Writer-actress Jenny Sullivan’s semiautobiographical chronicle of life with film star dad Barry Sullivan (1912-1994) and her mentally challenged older brother Johnny has moved to West Hollywood’s Court Playhouse after preeming last fall at Ventura’s Rubicon Theater. Playing herself, Sullivan achieves an admirable balance of humor and pathos in this memorable if overstated journey of self-discovery for a daughter who must assume complete responsibility for her institutionalized brother (John Ritter) after the death of her father (Jeff Kober). Production, under helmer Joseph Fuqua’s guidance, features a riveting portrayal of a clouded soul by Ritter, which is not quite offset by Kober’s too leisurely outing as the father.
Moving back and forth in time, Sullivan begins her tale in 1995 as the still-grieving daughter keeps her recently deceased father’s annual tradition alive by taking her 53-year-old brother John to Dodger Stadium to watch a game and fireworks display. In her mind, it gains some measure of closure to some unresolved feelings she has for her father. What she is not prepared for is the arrival of her father’s persona to guide her through a cathartic period of discovery, resentment and eventual forgiveness to let go of the past and to be able to express unconditional love for this man-child that is her brother.
The daughter’s journey begins with the subsequent discovery of her father’s journal, “J for J” (Journal for Johnny), which Barry Sullivan began in 1942 when Johnny was born. The passages, which are often projected onto Hugh Landwehr’s minimalist but creative set, flow between the daughter and her father, piecing together the family history, often giving the daughter traumatic information about her own life and the family secrets her father and mother never shared with her.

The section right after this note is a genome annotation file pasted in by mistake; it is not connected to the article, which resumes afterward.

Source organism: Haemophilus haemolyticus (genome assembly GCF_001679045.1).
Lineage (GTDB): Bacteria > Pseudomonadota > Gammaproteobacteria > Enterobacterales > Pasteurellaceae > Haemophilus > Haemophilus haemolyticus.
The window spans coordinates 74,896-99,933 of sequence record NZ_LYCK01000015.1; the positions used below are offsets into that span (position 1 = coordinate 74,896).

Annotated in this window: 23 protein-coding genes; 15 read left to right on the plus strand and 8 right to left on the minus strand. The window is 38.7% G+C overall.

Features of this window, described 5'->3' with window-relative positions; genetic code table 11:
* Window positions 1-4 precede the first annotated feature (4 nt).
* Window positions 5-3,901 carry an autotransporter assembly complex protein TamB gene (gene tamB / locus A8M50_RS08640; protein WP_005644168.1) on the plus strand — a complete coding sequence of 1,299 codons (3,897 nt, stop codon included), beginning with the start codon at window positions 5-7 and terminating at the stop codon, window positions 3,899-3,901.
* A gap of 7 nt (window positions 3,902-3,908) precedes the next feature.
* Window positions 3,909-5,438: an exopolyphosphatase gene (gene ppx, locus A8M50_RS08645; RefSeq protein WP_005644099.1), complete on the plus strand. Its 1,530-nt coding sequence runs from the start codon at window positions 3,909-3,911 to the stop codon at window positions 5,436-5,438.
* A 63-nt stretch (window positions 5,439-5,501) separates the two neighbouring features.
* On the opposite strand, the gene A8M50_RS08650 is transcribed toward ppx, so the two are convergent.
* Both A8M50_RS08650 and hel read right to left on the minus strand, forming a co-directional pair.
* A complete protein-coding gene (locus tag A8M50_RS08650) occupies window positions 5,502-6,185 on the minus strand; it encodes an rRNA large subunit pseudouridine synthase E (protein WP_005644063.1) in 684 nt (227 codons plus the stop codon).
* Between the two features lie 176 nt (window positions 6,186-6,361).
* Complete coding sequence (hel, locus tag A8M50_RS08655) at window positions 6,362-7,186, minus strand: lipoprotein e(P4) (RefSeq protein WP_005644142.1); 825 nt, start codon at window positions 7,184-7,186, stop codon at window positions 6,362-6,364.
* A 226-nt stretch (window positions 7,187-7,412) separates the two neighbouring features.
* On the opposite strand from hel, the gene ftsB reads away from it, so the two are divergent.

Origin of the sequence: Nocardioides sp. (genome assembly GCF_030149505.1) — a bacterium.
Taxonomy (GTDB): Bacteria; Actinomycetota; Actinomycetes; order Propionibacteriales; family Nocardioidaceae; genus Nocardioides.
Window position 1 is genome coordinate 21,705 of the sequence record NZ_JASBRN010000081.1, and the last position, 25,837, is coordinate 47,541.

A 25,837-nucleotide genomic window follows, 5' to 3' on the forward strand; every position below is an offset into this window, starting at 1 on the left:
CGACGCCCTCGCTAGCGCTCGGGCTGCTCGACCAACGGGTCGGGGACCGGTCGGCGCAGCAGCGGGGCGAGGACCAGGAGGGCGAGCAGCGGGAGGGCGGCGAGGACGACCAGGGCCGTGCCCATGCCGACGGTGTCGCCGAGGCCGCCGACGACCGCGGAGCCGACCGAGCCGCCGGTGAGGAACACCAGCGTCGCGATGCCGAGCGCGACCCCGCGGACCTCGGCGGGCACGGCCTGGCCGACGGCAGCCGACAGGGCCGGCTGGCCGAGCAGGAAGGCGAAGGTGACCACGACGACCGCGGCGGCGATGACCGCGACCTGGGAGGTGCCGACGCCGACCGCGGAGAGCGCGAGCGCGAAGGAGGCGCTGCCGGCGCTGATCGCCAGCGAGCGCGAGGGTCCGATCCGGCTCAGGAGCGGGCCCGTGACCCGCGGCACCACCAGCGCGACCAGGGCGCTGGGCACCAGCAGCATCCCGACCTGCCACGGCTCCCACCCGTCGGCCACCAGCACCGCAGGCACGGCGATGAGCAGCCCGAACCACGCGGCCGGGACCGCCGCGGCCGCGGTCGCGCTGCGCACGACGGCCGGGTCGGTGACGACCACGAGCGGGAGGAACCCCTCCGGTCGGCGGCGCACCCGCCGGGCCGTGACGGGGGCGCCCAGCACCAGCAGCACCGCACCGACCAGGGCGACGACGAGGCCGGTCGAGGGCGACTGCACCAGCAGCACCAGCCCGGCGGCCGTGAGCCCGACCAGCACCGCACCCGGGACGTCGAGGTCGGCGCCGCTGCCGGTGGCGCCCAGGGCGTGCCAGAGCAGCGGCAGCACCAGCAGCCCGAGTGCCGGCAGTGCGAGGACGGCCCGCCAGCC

Her brother’s history is rehashed beyond its dramatic effect, often blurring the main focus of the storyline, which is Jenny Sullivan’s deep-seated hurt and resentment of her father’s inability to communicate with her. Along the way, however, the text offers intriguing insights into the mind of this Hollywood icon, who wrote insightfully about the events of his time, including a beautifully expressed indictment of intolerance and anti-Semitism.
Though he is seldom the main focus of attention, Ritter never fails to inhabit his role as the gentle, benignly accepting brother Johnny. There are long moments when Johnny is merely sitting to the side as Jenny wages her ongoing war of emotions against her unresponsive father. Though he never overtly attempts to pull the focus onto himself, there is an inner life exuding from Johnny’s countenance that is often much more eloquent than the rationalizations and justifications being lobbed back and forth from sister to father.
Kober does not fare as well. There are moments when his measured portrayal is so emotionless and unrevealing, his character practically disappears altogether.
“J for J” has the potential legs to move on to a larger venue. Though this legiter comes in at a compact 90 minutes, some judicious cutting and refocusing are still in order to better highlight this worthy insight into the lives of a Hollywood family.